Samara News: Creating Nano-satellites with Creo




Samara State Aerospace University (SSAU) recently hosted its International Summer Space School, titled “Advanced space technology and experiments: From idea to nano-satellite mission.”

According to the Russian newspaper, Volga Commune, “For two weeks, students from Italy, the United States, Portugal, Japan, Romania, Mexico, Colombia, Kazakhstan and Russia worked together develop their own nanosatellites.”

A nano-satellite (or nanosat) is a device with a wet mass of up to 10kg (or 22 pounds). It may be launched individually or, in some cases in “swarms” of multiple nanosats. Here’s a quick introduction:

Samara News: Creating Nano-satellites with Creo

By In the Press | Published: Aug 2, 2015

Samara State Aerospace University (SSAU) recently hosted its International Summer Space School, titled “Advanced space technology and experiments: From idea to nano-satellite mission.”

According to the Russian newspaper, Volga Commune, “For two weeks, students from Italy, the United States, Portugal, Japan, Romania, Mexico, Colombia, Kazakhstan and Russia worked together develop their own nanosatellites.”

A nano-satellite (or nanosat) is a device with a wet mass of up to 10kg (or 22 pounds). It may be launched individually or, in some cases in “swarms” of multiple nanosats. Here’s a quick introduction:

In this year’s summer school, global students attending the Russian school listened to lectures and participated in practical exercises, studying the design of spacecraft, flight mechanics, and motion control systems.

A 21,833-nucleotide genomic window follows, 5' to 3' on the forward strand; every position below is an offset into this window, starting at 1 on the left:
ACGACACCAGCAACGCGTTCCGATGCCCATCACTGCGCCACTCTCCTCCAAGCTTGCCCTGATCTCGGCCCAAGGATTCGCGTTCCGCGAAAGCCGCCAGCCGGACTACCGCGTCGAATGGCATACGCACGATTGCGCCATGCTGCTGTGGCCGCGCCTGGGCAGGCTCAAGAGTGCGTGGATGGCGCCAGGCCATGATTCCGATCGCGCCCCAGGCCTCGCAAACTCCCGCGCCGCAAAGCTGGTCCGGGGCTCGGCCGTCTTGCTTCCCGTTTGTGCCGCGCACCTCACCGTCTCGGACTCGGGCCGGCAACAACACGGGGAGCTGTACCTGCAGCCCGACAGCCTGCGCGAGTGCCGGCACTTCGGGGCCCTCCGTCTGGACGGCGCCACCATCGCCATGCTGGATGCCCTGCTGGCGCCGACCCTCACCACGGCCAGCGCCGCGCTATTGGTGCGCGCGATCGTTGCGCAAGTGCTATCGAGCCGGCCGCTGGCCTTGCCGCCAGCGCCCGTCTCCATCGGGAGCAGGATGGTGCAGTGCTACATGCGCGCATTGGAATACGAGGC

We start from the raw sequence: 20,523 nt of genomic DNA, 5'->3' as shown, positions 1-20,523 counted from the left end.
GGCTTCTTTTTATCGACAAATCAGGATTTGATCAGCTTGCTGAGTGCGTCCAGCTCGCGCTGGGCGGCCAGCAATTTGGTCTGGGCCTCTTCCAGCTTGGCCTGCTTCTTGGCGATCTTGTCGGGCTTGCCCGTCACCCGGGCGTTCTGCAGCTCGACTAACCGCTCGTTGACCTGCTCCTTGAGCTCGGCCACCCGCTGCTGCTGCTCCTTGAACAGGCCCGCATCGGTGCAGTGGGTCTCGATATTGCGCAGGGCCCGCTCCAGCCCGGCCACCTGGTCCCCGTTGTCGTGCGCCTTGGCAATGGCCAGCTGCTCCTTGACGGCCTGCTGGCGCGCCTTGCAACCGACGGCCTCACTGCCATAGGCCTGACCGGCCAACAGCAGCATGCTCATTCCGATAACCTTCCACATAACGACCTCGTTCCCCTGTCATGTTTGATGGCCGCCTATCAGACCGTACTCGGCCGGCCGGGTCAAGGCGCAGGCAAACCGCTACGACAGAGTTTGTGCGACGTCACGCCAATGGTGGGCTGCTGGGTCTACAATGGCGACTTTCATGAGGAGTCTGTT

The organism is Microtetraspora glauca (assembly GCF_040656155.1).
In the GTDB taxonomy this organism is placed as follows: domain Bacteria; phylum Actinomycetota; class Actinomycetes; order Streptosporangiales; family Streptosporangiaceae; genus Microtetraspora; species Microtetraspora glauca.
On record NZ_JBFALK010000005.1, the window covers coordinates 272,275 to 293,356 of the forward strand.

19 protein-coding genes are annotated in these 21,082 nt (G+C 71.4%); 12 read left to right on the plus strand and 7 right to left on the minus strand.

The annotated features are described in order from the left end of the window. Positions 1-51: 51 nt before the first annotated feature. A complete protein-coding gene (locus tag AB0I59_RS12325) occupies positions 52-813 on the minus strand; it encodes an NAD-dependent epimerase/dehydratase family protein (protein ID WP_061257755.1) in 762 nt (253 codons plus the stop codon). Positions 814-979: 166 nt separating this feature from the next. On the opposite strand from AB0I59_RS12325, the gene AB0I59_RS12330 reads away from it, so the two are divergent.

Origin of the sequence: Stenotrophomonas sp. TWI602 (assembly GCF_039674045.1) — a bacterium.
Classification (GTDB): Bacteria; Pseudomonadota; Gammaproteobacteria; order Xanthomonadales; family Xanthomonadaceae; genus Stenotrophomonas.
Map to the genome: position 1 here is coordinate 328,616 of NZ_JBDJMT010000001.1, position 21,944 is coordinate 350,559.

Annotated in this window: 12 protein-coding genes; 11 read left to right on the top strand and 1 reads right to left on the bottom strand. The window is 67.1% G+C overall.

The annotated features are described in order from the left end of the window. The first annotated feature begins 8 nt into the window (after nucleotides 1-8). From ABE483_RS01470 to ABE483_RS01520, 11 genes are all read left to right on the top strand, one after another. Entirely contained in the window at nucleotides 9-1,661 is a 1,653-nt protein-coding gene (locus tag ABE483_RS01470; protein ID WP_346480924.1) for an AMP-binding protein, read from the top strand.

Teams then worked on their own nano-satellites, determining requirements, calculating the energy needs of the communication channels and the mass of the satellite, selecting components, and then creating the 3D model with Creo.

Erin Griggs, PhD, University of Colorado, led one project during this summer’s courses that used remote sensing to study atmospheric density and create imaging with a nanosatellite. According to team participants, such a device can monitor the Earth’s atmosphere and then transmit images and scientific information back to the Earth’s surface.

“In SSAU I met a new part of the space industry, which I had not previously encountered,” says Griggs. “I usually work with large spacecraft, but here we studied nanosatellites, and it was very interesting to try in a short time to develop a project in this class of spacecraft.”

Read the full Volga Commune story. It’s in Russian, but it’s easy to understand with Google Translate.

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